Total Chaos Cam Tab Gussets Install on Toyota 4Runner
Total Chaos Weld-On Lower Control Arm Cam Tab Gussets For – Maintain Alignment Specs When Off-Roading
The 3rd through 5th Gen 4Runner models have their alignment adjusted via 2 adjustable cam bolts that attach the lower control arm to the frame.
By turning the bolts, the lower control arms can be pushed toward or away from the frame at two points, thus adjusting the camber and caster. The cam bolts are held in place via steel tabs on either side of the bolt.
Unfortunately, on stock 4Runners, the tabs are relatively thin-pressed steel that can be fairly easily bent, causing the alignment to become easily off, requiring frequent trips to the alignment shop.
For a 4Runner that only sees paved roads, these are sufficient, but for a 4Runner that is often taken off-road, these tabs will eventually get bent.
Total Chaos provides an excellent solution to this problem through replacement tabs that are made of ¼” thick steel.
Find It Online:
- Total Chaos Lower Control Arm Cam Tab Gussets: Check Price
If you are familiar with disassembling the front suspension of the 4Runner and using a welder, then this will be a fairly straightforward upgrade that should virtually eliminate any bent tabs in the future.
Normally this procedure calls for using a drill and pry bar to remove the old tabs. I tried this at first and it was very awkward and time-intensive.
In this article, I’ll be showing you how to do this with an air hammer and angle grinder instead, making it MUCH easier.
ITEMS + TOOLS YOU’LL NEED:
- Angle Grinder: Check Price
- Metric Socket Set: Check Price
- Impact Wrench or Breaker Bar: Check Price
- Air Hammer: Check Price
- Die Grinder or similar: Check Price
- Wire Wheels: Check Price
- Paint: Check Price
- Anti-Seize: Check Price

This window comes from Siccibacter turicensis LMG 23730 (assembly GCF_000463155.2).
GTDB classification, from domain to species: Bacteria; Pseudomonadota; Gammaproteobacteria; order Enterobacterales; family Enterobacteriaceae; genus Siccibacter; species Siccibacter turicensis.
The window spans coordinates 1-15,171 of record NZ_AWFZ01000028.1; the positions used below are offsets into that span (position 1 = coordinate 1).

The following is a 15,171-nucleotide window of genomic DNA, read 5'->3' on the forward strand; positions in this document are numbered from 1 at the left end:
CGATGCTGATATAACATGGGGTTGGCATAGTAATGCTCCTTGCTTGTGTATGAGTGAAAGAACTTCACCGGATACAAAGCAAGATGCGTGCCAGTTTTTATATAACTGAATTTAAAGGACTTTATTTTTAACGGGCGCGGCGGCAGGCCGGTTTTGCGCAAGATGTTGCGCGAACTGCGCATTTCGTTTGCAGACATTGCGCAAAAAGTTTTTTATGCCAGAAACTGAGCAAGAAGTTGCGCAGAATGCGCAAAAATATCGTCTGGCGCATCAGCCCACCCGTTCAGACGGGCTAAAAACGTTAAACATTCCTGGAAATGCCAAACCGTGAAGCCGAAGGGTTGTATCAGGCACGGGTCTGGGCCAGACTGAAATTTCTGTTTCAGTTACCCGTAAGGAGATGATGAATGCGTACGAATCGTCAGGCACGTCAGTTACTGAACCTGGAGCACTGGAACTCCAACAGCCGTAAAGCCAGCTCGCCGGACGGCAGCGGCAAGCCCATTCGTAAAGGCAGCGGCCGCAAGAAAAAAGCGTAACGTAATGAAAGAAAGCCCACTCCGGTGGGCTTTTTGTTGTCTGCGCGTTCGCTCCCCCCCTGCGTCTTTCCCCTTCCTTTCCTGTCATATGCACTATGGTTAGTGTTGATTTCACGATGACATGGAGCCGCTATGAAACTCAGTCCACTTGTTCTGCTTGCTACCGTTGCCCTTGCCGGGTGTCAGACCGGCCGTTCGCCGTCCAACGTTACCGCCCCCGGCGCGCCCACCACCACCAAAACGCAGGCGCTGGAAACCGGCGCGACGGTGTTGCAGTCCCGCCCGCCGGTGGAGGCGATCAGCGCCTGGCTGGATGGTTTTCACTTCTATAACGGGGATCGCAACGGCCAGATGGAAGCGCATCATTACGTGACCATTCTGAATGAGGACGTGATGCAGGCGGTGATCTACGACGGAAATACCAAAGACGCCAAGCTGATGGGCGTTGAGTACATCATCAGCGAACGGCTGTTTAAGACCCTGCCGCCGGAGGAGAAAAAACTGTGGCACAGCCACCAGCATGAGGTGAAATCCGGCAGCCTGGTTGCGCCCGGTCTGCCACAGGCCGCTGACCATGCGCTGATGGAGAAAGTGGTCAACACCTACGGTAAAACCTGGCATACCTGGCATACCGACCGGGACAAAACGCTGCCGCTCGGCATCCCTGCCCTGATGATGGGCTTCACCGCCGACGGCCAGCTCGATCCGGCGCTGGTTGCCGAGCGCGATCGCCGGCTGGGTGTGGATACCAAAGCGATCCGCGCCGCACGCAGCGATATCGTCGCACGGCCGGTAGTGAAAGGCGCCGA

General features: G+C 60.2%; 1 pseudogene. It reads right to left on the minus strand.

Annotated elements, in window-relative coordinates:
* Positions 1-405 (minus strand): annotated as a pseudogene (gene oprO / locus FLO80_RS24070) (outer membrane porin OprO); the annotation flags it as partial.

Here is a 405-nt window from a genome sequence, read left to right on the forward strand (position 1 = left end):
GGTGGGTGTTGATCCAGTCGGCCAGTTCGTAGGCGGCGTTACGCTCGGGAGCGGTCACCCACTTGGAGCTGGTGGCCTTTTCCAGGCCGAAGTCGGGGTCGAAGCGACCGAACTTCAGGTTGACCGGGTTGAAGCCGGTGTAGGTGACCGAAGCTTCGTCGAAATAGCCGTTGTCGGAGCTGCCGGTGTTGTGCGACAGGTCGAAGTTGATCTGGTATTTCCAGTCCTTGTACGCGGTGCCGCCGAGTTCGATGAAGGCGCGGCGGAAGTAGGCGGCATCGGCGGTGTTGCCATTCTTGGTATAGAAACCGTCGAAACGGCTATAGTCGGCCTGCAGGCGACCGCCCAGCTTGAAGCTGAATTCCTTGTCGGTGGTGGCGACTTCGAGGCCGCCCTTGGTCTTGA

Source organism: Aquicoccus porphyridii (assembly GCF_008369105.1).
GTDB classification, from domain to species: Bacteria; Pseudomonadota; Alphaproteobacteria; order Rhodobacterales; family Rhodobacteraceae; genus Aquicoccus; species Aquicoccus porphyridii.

- Torque Wrench: Check Price
Additional Install Instructions:
The kit comes with the tabs separate from the backing plate, so they need to be welded together.
Insert the tabs into the side of the backing plate that has the text engraved onto it. You may have to hammer them in, I did not.
WELD GUSSETS TOGETHER
With the gussets held in place, weld a bead as shown in the photo to attach the tabs to the backing plate.
After welding, grind the surface flat.
FINISH WELDING GUSSETS TOGETHER:
Flip the gusset over and weld the tabs on the outside edge.
Do NOT weld the inside edge. If there is any splatter on the inside surface, remove it so that the surface is flat.
MEASURE EXISTING ALIGNMENT
After completing this install, you will need to get your vehicle realigned. But to keep the alignment close to what it was before, measure the existing cam bolt angle.
You can do this by taking pictures of the cam bolt angle before disassembly, or you can measure the distance of the lower control arm to the frame or skid plates.
Next, jack up the vehicle and get it on jack stands.
REMOVE SWAY BAR MOUNTS
This will be different for a non-KDSS vehicle.
Remove the two bolts holding the KDSS to the LCA. There is a tab on the bottom that holds them on even with the bolts out, so you may need to use a floor jack to raise the LCA a few inches so that you can remove the brackets.
This is a good time to change out your bushings if they are starting to show signs of wear. Moog K200618 is a good option.
Once you’re re-installing everything, getting the KDSS sway bar back in place is always a challenge. You will need to open the valves on the KDSS accumulator assembly.
Using a floor jack to raise the LCA’s also makes this easier. If you are using a ton of muscle to do it, you are doing something wrong.
REMOVE SPINDLE BOLTS
Remove the two bolts holding the LCA to the spindle.
These are the two outermost bolts on the bottom near the brake disk. You do not need to remove the center nut. Support the spindle with a smaller jack stand or other objects.
REMOVE STRUT BOLT
Remove the nut holding the bolt on the bottom of the strut.
Once the nut it out you can tap out the bolt with a hammer and a punch.
REMOVE CAM BOLTS